'Prospects of special economic zones exciting'
Those of us who thought we have heard the last about the logistics hub, and that after Krauk and Anchor, industry minister Anthony Hylton would go quietly into oblivion, well, think again.
Just last week, the minister rekindled the flames of hope in the hearts of those of us who are silently praying that this great economic saviour will make an appearance in our lifetime, by tabling a white paper on the Special Economic Zones (SEZ) in the House.
The document is glossy, it looks good; and truth be told, the content is pretty good, too, but it falls very short in terms of the areas in which the anticipated 21,000 jobs will come.
Hylton, however, wants us to wait a bit longer for some of the information we desire. He said that a master plan for the entire logistics hub is to be developed, which in essence means a few more years before the initiative starts taking shape in any serious way.
It has taken the industry ministry more than two years to get to the point of a white paper. To this date, there has been no analysis of the industries that are best suited to operate in the SEZ. What has happened is that the chatter has preceded the work.
But this is Hylton. He is never short on ideas, talks a good game, but history has shown it to be a different ball game when the rubber hits the road.
The minister has led us to believe that the Jamaica Logistics Hub will be a platform to take Jamaica to the world and the world to Jamaica!
We have seen no evidence of that yet, though one has to admit that the prospects for the SEZ are exciting. These SEZ will cluster large transnational companies engaged in a variety of logistics activities - warehousing and manufacturing logistics - that add value to semi-finished or intermediate goods that are destined for global markets.
As many as 16 SEZs are contemplated to be spread across the country, connected with each other, linked with the Port Community System and connected to the world in an economic strategy designed to enhance industry competitiveness and positively impact growth.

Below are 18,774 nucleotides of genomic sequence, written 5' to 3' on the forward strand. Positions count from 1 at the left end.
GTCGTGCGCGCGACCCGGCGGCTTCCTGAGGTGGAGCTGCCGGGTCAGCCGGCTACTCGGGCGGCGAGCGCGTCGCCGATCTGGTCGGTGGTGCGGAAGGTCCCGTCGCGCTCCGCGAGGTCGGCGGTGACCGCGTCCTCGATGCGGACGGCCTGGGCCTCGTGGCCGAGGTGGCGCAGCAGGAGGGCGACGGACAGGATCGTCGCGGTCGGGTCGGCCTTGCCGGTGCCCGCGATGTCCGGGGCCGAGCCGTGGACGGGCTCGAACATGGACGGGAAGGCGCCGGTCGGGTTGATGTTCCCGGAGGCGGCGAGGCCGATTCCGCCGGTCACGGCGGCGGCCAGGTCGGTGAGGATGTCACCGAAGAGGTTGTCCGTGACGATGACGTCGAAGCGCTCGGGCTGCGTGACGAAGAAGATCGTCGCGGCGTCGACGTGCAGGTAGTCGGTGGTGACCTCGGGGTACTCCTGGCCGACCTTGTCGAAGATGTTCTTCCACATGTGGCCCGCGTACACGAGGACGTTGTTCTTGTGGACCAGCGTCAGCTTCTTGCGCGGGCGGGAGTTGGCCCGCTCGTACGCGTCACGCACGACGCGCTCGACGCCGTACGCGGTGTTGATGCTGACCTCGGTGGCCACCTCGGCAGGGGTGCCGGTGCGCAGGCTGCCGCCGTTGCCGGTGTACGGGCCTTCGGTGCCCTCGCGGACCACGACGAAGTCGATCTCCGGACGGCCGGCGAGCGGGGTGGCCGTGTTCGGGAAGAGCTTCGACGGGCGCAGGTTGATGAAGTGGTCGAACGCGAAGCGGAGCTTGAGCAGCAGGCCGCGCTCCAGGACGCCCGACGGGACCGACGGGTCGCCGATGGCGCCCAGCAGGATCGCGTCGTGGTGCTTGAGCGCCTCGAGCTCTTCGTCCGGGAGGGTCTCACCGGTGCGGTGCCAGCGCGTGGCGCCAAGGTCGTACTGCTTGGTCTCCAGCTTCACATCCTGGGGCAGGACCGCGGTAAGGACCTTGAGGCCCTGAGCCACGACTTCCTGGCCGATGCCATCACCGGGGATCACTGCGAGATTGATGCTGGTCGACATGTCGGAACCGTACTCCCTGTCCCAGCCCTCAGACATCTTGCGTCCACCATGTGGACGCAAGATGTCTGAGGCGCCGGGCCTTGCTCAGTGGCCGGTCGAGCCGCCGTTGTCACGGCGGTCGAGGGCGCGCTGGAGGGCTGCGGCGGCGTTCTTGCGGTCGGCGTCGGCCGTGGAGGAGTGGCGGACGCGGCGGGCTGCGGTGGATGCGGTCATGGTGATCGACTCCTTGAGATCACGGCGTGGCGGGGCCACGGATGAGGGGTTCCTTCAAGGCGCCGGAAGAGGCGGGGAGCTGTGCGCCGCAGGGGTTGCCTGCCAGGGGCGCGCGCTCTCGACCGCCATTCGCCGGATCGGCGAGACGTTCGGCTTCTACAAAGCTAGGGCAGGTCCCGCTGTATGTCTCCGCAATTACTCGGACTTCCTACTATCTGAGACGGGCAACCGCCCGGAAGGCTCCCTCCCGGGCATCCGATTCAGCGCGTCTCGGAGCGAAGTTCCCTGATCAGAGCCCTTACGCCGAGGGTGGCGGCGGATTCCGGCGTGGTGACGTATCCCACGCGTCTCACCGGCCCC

"Let me be clear, SEZs are not a panacea for economic growth in Jamaica, but they represent a tried and proven strategy that has been adopted by various countries to develop and diversify their economies. Importantly, our strategy will ensure there is no negative impact on the country's existing tax base," Hylton has said.
But while the logistics hub may not be the panacea, it is certainly the foundation on which the new economy is being built. The problem, however, is that the construction of the new economy is way too slow.
I for one feel cheated by the tortoise pace at which work appears to be progressing. Yes, the Kingston Container Terminal has been privatised, and its expansion and improvement will be a boost for commerce. But Goat Island appears dead, and Caymanas seems to be restarted.
Hylton has led missions to Dubai, Singapore, Panama, China, the USA, and Canada to promote Jamaica's Logistics Hub, and has reported to the country that he has been able to generate significant interest from the global investor community.
The Government, he says, sees the SEZs as facilitating new and innovative commercial ventures for the micro-, small- and medium-enterprise sectors, opening up significant opportunities for job creation and allowing local firms to link into global trading platforms as part of the hub effect.
The first major part of the new economic zone is expected to be developed on 1,000 acres on the Caymanas Estate in St Catherine.
The industry ministry has been saying it is in the process of developing either joint-venture or public-private investment partnerships to bring the zone into operation. It is time for an update.
Hylton would have done his credibility a great deal of favour if he had presented a working, strategic plan for Caymanas to the Parliament at the same time he tabled the green paper.
It is high time this logistics hub begins to take shape; it's time we start seeing concrete being poured at Caymanas. If Hylton could do us a favour: save us from the paper and speeches, and give us something tangible to hold on to.
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